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Demonstrating trustworthiness when collecting and sharing genomic data: public views across 22 countries

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Richard Milne, Katherine I. Morley, Mohamed A. Almarri, Shamim Anwer, Jerome Atutornu, Elena E. Baranova, Paul Bevan, Maria Cerezo, Yali Cong, Alessia Costa, Christine Critchley, Josepine Fernow, Peter Goodhand, Qurratulain Hasan, Aiko Hibino, Gry Houeland, Heidi C. Howard, S. Zakir Hussain, Charlotta Ingvoldstad Malmgren, Vera L. Izhevskaya & 30 more Aleksandra Jędrzejak, Cao Jinhong, Megumi Kimura, Erika Kleiderman, Brandi Leach, Keying Liu, Deborah Mascalzoni, Álvaro Mendes, Jusaku Minari, Dianne Nicol, Emilia Niemiec, Christine Patch, Jack Pollard, Barbara Prainsack, Marie Rivière, Lauren Robarts, Jonathan Roberts, Virginia Romano, Haytham A. Sheerah, James Smith, Alexandra Soulier, Claire Steed, Vigdis Stefànsdóttir, Cornelia Tandre, Adrian Thorogood, Torsten H. Voigt, Nan Wang, Anne V. West, Go Yoshizawa, Anna Middleton

Original languageEnglish
Article number92
Pages (from-to)92
Number of pages1
JournalGenome medicine
Issue number1
PublishedDec 2021

Bibliographical note

Funding Information: This work was supported by Wellcome grant [206194] to Society and Ethics Research, Connecting Science, Wellcome Genome Campus. We would also like to acknowledge the input of Noémie Aubert Bonn, Universiteit Hasselt, Belgium. In memory of Professor Christine Critchley. Funding Information: This work was supported by Wellcome Trust grant [206194] to Society and Ethics Research, Connecting Science, Wellcome Genome Campus. Publisher Copyright: © 2021, The Author(s). Copyright: Copyright 2021 Elsevier B.V., All rights reserved.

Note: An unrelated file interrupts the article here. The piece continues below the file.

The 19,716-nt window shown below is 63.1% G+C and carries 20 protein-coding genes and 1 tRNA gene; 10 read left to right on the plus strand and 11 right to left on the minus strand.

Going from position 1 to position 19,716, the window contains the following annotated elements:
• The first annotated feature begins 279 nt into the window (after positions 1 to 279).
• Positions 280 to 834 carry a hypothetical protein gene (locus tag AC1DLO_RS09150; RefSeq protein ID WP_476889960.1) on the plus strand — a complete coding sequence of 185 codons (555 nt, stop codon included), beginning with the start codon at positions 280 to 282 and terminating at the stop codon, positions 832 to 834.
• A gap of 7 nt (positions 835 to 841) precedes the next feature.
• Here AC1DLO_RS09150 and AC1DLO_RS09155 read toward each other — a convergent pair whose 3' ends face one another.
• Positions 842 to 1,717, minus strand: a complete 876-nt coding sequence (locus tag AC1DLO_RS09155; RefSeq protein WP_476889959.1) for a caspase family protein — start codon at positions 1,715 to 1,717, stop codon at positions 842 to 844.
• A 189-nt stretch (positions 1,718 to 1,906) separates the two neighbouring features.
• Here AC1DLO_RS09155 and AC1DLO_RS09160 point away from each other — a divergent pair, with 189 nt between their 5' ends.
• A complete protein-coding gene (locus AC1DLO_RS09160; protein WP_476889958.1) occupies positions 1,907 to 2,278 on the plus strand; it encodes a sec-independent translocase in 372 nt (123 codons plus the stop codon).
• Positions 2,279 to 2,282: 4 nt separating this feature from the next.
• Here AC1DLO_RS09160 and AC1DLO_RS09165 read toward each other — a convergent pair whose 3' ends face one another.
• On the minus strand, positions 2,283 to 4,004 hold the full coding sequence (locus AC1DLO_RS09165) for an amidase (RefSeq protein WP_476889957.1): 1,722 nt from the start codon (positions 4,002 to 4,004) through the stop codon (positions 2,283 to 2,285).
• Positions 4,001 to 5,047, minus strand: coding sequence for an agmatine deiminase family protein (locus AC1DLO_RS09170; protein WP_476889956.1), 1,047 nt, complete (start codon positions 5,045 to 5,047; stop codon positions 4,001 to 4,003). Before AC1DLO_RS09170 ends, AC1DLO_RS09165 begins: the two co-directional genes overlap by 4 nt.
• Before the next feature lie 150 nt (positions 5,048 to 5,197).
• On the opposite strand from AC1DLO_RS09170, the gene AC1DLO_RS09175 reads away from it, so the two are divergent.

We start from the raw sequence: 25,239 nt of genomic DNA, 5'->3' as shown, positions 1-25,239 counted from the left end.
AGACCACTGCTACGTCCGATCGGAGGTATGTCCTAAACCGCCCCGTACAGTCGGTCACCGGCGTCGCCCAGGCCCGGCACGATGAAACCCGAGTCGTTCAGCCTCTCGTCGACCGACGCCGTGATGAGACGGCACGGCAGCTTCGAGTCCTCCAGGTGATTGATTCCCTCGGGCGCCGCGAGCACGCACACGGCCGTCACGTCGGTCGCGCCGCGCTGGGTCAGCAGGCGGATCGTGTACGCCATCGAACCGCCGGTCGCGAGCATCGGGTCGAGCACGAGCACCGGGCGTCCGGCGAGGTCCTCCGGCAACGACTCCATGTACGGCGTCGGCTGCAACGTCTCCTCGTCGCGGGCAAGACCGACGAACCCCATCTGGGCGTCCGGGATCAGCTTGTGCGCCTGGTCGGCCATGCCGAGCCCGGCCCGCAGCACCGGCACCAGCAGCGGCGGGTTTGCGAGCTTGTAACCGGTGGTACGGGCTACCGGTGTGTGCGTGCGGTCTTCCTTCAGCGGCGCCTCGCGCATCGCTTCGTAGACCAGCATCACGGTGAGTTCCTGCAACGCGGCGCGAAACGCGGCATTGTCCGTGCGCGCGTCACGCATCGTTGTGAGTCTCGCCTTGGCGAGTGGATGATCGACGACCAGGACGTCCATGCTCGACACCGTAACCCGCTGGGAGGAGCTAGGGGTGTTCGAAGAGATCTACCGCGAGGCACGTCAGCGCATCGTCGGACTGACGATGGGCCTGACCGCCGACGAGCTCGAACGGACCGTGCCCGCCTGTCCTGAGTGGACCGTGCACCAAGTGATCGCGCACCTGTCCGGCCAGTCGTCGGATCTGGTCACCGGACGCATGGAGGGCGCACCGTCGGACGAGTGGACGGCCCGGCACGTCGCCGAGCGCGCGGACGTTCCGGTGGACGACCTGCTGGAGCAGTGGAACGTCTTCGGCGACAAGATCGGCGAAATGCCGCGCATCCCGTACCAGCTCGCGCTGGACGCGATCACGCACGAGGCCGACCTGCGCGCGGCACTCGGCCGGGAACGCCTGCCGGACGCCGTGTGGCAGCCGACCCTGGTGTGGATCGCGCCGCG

King's Authors


BACKGROUND: Public trust is central to the collection of genomic and health data and the sustainability of genomic research. To merit trust, those involved in collecting and sharing data need to demonstrate they are trustworthy. However, it is unclear what measures are most likely to demonstrate this. METHODS: We analyse the 'Your DNA, Your Say' online survey of public perspectives on genomic data sharing including responses from 36,268 individuals across 22 low-, middle- and high-income countries, gathered in 15 languages. We examine how participants perceived the relative value of measures to demonstrate the trustworthiness of those using donated DNA and/or medical information. We examine between-country variation and present a consolidated ranking of measures. RESULTS: Providing transparent information about who will benefit from data access was the most important measure to increase trust, endorsed by more than 50% of participants across 20 of 22 countries. It was followed by the option to withdraw data and transparency about who is using data and why. Variation was found for the importance of measures, notably information about sanctions for misuse of data-endorsed by 5% in India but almost 60% in Japan. A clustering analysis suggests alignment between some countries in the assessment of specific measures, such as the UK and Canada, Spain and Mexico and Portugal and Brazil. China and Russia are less closely aligned with other countries in terms of the value of the measures presented. CONCLUSIONS: Our findings highlight the importance of transparency about data use and about the goals and potential benefits associated with data sharing, including to whom such benefits accrue. They show that members of the public value knowing what benefits accrue from the use of data. The study highlights the importance of locally sensitive measures to increase trust as genomic data sharing continues globally.

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